The Brain from Planet Arous stars John Agar (Tarantula, Invisible Invaders) as a man possessed by a brain from another planet (Arous, to be exact).
The evil brain, Gor, has escaped his own planet to dominate and rule Earth. To do this, he needs the body of an earthling, and so he borrows the body of atomic scientist, Steve March (Agar). Gor, enjoying human sensations for the first time, finds himself amorously drawn to Steve’s fiancée, Sally Fallon (Joyce Meadows) and makes passes at her every chance he gets.
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From the video case: This menacing insect kills everything in it’s path while scientist work feverishly to stop it. Craig Stevenson stars as as the commander in charge of of putting an end to this beastly insect with William Hopper (The Bad Seed, 20 Million Miles to Earth) as the paleontologist and Alix Talton (The Man Who Knew Too Much) as his assistant, a photojournalist, assigned to help in this battle between man and mantis! (1957, b&w)
Mark says: This movie is an educational experience. First, we are treated to a basic law of physics: “For every action there is an equal and opposite reaction.” This is used to explain how the mantis is released from his Arctic sleep. Apparently, volcanic activity near the Antarctic Circle causes ice caps to melt at the North Pole where our giant mantis has been frozen since prehistoric times. This is one of the few giant bug movies that does not use nuclear testing/radiation as its explanation for gigantism.
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From the video case: A giant meteor crashes to Earth near the small town of San Angelo, and local geologist Ben Gilbert (Phil Harvey) brings a fragment back for testing. Shortly afterwards, fellow geologist Dave Miller (Grant Williams) shows up and finds the lab filled with rocks and Ben cold and dead, his body turned completely to stone.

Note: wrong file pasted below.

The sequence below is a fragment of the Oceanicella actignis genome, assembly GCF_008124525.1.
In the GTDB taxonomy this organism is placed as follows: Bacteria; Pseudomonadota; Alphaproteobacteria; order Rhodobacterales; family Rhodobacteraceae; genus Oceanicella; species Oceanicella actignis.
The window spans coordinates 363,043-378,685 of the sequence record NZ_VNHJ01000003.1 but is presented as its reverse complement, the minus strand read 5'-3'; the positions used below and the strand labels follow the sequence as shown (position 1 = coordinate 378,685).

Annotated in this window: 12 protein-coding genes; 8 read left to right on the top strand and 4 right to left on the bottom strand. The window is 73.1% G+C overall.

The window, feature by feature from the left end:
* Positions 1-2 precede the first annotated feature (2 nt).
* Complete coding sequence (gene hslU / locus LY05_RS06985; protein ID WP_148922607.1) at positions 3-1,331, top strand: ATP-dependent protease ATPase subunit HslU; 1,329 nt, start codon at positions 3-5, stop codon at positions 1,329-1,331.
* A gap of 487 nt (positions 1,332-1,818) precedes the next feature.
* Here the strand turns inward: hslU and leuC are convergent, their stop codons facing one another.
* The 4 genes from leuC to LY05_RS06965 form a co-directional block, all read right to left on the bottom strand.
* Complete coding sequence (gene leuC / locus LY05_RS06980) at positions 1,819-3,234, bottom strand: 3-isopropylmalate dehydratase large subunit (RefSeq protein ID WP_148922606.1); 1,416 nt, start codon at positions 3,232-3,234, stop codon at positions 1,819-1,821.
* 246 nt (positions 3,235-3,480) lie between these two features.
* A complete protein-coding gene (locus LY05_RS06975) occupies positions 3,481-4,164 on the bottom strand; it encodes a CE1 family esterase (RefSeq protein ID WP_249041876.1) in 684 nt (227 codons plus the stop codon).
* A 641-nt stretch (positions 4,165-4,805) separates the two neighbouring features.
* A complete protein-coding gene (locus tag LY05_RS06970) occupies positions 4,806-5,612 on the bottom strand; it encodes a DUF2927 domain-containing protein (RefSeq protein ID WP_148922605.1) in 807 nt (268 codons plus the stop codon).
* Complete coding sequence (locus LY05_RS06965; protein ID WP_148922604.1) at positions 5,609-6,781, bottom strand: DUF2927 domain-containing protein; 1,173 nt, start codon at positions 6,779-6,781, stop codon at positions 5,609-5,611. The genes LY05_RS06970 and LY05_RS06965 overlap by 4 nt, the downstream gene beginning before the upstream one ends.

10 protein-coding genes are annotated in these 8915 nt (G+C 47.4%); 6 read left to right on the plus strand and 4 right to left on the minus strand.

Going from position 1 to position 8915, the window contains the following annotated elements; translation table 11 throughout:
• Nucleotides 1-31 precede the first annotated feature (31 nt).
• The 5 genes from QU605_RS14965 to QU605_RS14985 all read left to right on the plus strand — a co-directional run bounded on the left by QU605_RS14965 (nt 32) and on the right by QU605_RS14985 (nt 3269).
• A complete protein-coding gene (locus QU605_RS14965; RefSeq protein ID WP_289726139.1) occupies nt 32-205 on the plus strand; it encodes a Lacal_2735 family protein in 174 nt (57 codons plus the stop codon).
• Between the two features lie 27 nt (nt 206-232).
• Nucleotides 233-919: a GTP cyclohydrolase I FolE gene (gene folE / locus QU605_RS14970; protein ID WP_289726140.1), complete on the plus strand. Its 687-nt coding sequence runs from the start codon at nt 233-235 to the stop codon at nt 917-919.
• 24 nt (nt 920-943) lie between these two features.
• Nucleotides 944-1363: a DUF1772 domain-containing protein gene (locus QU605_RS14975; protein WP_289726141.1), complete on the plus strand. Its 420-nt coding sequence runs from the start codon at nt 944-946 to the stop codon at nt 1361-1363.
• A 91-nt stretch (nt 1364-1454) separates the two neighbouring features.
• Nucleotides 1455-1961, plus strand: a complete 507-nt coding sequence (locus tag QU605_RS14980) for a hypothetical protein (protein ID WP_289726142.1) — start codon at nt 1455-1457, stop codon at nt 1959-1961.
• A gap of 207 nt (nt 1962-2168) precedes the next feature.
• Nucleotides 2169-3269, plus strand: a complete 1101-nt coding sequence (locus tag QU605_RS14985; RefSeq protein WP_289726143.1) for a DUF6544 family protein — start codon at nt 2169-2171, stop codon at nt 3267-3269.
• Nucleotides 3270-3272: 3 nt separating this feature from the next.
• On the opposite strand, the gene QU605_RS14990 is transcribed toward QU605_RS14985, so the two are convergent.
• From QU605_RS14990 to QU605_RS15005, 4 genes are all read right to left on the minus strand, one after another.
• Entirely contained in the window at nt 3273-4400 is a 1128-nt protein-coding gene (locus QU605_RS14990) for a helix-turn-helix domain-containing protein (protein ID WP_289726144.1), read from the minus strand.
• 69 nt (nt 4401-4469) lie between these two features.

Meanwhile, Dave’s girlfriend, Cathy Barrett (Lola Albright), takes her students on a desert field trip and young Ginny Simpson (Linda Scheley) takes one of the strange rocks home. Soon, like the lab, the Simpson farm is in ruins, Ginny’s parents are dead, and she herself is half petrified, but still alive.
Now, in a desperate race against time and nature, Dave and Professor Arthur Flanders (Trevor Bardette) must unlock the secret of the deadly rocks from outer space before they blanket the world and destroy mankind in an unstoppable wave of stone cold terror. (1957, b&w)
Mark says: The Monolith Monsters is one of my favorite lesser-known Universal films. It’s an intriguing, and somewhat unusual story, with an array of colorful characters. The acting isn’t great, mind you, but there is something about these folks that make you like them.
San Angelo is sort of Mayberry with a Twilight Zone twist. Somehow, this movie gets you caught up in its little adventure.
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From the DVD case: Lt. John Twillinger thinks he’s seen it all until an earthquake under the Salton Sea unearths a horrifying nest of prehistoric killer crustaceans. Giant, terrifying, and with a hunger for human flesh, the beasts begin feeding on the locals, unleashing a shocking reign of murderous mollusk mayhem. Can Twillinger do anything to stop their spread? Or will the human race be forever left in the snails’ slimy wake? (1957, b&w)
Mark says: This movie focuses more on the human interest angle than most monster films do. There is a lot of drama, but the central focus is between Lt. Twillinger and a young secretary, Gail MacKenzie.
Lt. John “Twill” Twillinger (Tim Holt, primarily known for his western roles) is a naval officer who is “strictly by the book.” However, as the story unfolds, we get to know a more tender side. More on this later.